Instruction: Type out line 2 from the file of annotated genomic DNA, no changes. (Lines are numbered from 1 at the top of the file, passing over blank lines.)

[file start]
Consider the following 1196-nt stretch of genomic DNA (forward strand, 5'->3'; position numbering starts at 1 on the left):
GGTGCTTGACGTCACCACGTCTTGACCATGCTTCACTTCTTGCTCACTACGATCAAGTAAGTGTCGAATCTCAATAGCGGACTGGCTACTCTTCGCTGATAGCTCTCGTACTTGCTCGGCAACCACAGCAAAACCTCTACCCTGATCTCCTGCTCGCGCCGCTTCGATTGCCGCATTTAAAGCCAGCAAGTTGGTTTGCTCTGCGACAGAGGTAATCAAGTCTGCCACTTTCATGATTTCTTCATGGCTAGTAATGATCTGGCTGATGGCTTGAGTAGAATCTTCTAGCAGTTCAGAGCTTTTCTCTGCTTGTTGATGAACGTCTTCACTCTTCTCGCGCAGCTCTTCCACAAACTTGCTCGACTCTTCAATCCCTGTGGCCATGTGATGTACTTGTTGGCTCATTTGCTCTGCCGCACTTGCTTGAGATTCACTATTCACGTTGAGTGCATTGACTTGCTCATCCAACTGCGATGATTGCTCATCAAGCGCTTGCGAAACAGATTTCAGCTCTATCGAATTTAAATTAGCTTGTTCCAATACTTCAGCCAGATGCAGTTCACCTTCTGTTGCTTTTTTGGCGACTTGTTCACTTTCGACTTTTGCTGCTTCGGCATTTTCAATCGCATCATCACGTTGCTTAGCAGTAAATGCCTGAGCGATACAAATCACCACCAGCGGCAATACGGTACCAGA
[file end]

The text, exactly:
GGTGCTTGACGTCACCACGTCTTGACCATGCTTCACTTCTTGCTCACTACGATCAAGTAAGTGTCGAATCTCAATAGCGGACTGGCTACTCTTCGCTGATAGCTCTCGTACTTGCTCGGCAACCACAGCAAAACCTCTACCCTGATCTCCTGCTCGCGCCGCTTCGATTGCCGCATTTAAAGCCAGCAAGTTGGTTTGCTCTGCGACAGAGGTAATCAAGTCTGCCACTTTCATGATTTCTTCATGGCTAGTAATGATCTGGCTGATGGCTTGAGTAGAATCTTCTAGCAGTTCAGAGCTTTTCTCTGCTTGTTGATGAACGTCTTCACTCTTCTCGCGCAGCTCTTCCACAAACTTGCTCGACTCTTCAATCCCTGTGGCCATGTGATGTACTTGTTGGCTCATTTGCTCTGCCGCACTTGCTTGAGATTCACTATTCACGTTGAGTGCATTGACTTGCTCATCCAACTGCGATGATTGCTCATCAAGCGCTTGCGAAACAGATTTCAGCTCTATCGAATTTAAATTAGCTTGTTCCAATACTTCAGCCAGATGCAGTTCACCTTCTGTTGCTTTTTTGGCGACTTGTTCACTTTCGACTTTTGCTGCTTCGGCATTTTCAATCGCATCATCACGTTGCTTAGCAGTAAATGCCTGAGCGATACAAATCACCACCAGCGGCAATACGGTACCAGA